It was not however a rosy beginning for professor Yakubu and his commission, especially as it was adjudged a complete failure at his first task of conducting the governorship election in Kogi state
On 22 November 2015, the Independent National Electoral Commission (INEC) declared the Kogi state governorship election inconclusive, after it had earlier announced the results of the election from all the 21 local government areas in the State.
The results announced in all the polling units which make up the state, saw the APC candidate, late Prince Abubakar Audu, scoring 240,867 votes, while then incumbent Governor, Captain Idris Wada, of the PDP scored 199,514. The margin between the two candidates was 41,353 votes
The Independent National Electoral Commission (INEC), which declared the election inconclusive, after Audu was pronounced dead, while counting was on, cited other legal reasons to back its action
The conduct of that Kogi governorship election left an impression of a Yakubu led INEC that lacked the capacity to move Nigeria’s democracy to the next level, after Jega
The impression was further heightened when the same INEC conducted governorship elections that were adjudged flawed and questionable in Ekiti and Osun states, were retrogression from the gains made in free and fair election in 2011 and 2015 were clearly noticed.
INEC under Professor Mahmood Yakubu continued with its wobbling and fumbling, up to is last-minute postponement of last presidential and National Assembly elections in 2019, which no doubt put Yakubu on the spotlight.
As if those elections were trial grounds for the Yakubu led INEC, the commission rose up to embrace the challenges on board, as it conducted several other midterm and bye – elections with several laudable innovations
Starting from its laudable innovation in the use of Zpad and direct electronic upload of election results at the polling units, INEC under Yakubu may have given Nigerians hope for future polls as the innovations have reduced the risk of result falsifications, hijack of ballot boxes and many other challenges
Starting with the Nasarawa Central state Assembly bye – election, to the last two governorship elections in Edo and Ondo states, coupled with its push for electronics voting, as well as electronics transmission of results, INEC has through its innovations raised the bar in the conduct of elections in Nigeria, as well as hope of electorates in future elections. This however, can only be achievable, if the government plays its own part by giving the commission a free hand to conduct free, fair and credible elections. This it can do by ensuring that like it did in Edo and Ondo, future elections are not militarized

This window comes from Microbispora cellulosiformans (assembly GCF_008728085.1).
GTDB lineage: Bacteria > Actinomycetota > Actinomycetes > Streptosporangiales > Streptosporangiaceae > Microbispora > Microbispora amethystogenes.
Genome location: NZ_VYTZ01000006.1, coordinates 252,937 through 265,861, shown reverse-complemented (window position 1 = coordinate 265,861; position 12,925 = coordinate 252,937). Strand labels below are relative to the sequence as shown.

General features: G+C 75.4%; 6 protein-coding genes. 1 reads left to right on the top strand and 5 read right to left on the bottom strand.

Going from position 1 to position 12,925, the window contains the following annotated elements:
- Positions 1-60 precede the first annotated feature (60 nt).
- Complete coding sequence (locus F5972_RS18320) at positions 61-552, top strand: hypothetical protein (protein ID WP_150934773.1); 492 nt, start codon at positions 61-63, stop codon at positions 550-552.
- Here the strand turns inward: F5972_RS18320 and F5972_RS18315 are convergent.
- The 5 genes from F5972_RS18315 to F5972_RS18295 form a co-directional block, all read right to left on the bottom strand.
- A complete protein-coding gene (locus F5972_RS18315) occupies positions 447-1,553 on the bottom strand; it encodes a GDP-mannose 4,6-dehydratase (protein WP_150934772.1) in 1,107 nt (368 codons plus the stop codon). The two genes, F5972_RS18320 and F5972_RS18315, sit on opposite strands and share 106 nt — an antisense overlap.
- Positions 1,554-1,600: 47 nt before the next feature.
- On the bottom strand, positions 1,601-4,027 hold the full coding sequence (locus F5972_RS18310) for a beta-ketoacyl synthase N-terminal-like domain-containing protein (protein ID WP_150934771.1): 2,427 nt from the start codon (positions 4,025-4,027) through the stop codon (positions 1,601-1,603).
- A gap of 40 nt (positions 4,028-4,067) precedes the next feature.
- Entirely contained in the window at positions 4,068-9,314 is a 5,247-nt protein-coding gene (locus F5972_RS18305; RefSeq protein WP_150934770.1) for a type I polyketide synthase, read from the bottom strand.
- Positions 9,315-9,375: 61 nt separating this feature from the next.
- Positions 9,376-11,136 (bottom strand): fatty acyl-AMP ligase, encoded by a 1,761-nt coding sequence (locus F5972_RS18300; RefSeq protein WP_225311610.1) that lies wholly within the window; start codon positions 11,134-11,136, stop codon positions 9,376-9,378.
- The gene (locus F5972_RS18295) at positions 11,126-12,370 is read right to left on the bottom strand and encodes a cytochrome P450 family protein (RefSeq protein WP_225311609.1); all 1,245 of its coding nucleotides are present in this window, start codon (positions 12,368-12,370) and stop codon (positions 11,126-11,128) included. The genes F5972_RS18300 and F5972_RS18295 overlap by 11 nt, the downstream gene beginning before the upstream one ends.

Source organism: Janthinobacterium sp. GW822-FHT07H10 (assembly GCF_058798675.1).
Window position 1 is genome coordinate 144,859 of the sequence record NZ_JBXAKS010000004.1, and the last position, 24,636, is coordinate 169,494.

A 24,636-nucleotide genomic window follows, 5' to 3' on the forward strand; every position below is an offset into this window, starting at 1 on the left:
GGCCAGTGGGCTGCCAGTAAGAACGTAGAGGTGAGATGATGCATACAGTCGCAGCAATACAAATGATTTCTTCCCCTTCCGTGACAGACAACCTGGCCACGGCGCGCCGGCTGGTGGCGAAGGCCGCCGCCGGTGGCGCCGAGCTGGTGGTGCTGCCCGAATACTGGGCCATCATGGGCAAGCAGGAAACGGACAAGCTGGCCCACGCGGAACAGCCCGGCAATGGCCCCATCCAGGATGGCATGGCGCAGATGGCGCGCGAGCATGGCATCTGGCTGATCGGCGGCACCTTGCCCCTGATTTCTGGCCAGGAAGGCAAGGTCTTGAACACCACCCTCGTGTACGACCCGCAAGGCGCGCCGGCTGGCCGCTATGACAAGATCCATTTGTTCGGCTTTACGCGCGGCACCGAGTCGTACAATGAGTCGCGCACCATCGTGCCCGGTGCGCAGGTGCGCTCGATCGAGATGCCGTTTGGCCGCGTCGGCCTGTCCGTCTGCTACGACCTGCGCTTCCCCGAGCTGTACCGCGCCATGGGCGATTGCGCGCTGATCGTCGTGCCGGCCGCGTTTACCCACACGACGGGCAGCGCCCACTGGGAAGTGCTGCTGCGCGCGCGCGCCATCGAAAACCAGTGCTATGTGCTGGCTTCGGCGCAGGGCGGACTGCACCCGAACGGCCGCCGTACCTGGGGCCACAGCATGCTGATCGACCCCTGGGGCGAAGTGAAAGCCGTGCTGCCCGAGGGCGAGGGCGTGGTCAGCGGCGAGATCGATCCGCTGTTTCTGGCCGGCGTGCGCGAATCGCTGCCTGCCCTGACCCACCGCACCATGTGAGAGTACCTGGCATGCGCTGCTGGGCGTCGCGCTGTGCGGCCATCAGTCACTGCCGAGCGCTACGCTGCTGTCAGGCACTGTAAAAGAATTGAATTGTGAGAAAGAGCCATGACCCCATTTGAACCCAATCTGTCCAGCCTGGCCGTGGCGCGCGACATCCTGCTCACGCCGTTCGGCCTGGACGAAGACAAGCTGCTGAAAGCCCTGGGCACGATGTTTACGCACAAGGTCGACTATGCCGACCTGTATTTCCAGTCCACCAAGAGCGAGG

Even as the lobbying by interested groups have commenced in the race for who becomes the 6th INEC chairman, one obvious point here is that despite its shabby beginning, the present INEC under Professor Mahmood Yakubu has raised the hope Nigerian electorates ahead of future polls, going by its recent result oriented innovations
President Muhammadu Buhari may have opened the race for who becomes the new INEC chairman, when he submitted four names, including his media aide, Lauretta Onochie, amidst criticisms, to the senate for consideration as national commissioners. The nominees, if cleared by senate are expected to replace four national commissioners who would be exiting at the commission same day with Professor Yakubu
Though the nominations may have left Yakubu’s fate hanging, since as at this moment, the presidency has not forwarded any name as his replacement, the erudite scholar has continued to do his job without any hindrances, even as the lobbying is intensified by those who want his job
As few opposition have mounted against his possible retention for a second term in office, Professor Yakubu has also attracted lots of admirers, especially from the recent feet he has achieved at the commission, hence some analysts have maintained that like it is said in football, “you cannot change a winning team,” and called on the President to waste no time to give the chairman the nod to complete the reforms he has started at INEC
As the storm continues to gather with intense lobbying, could President maintain the one term statusquo, which he met, by submitting a replacement for the outgoing INEC chairman?, or could professor Yakubu put his name in the history of Nigerian election umpire, as a jinx breaker, when he eventually secures a second term in office, as he completes his first term on November 9, 2020.?
This and other questions would remain on the lips of watchers of the Nigerian electoral process as we expect the much awaited letter for or against, from the President and the National Executive Council (NEC), to the Senate in the next few weeks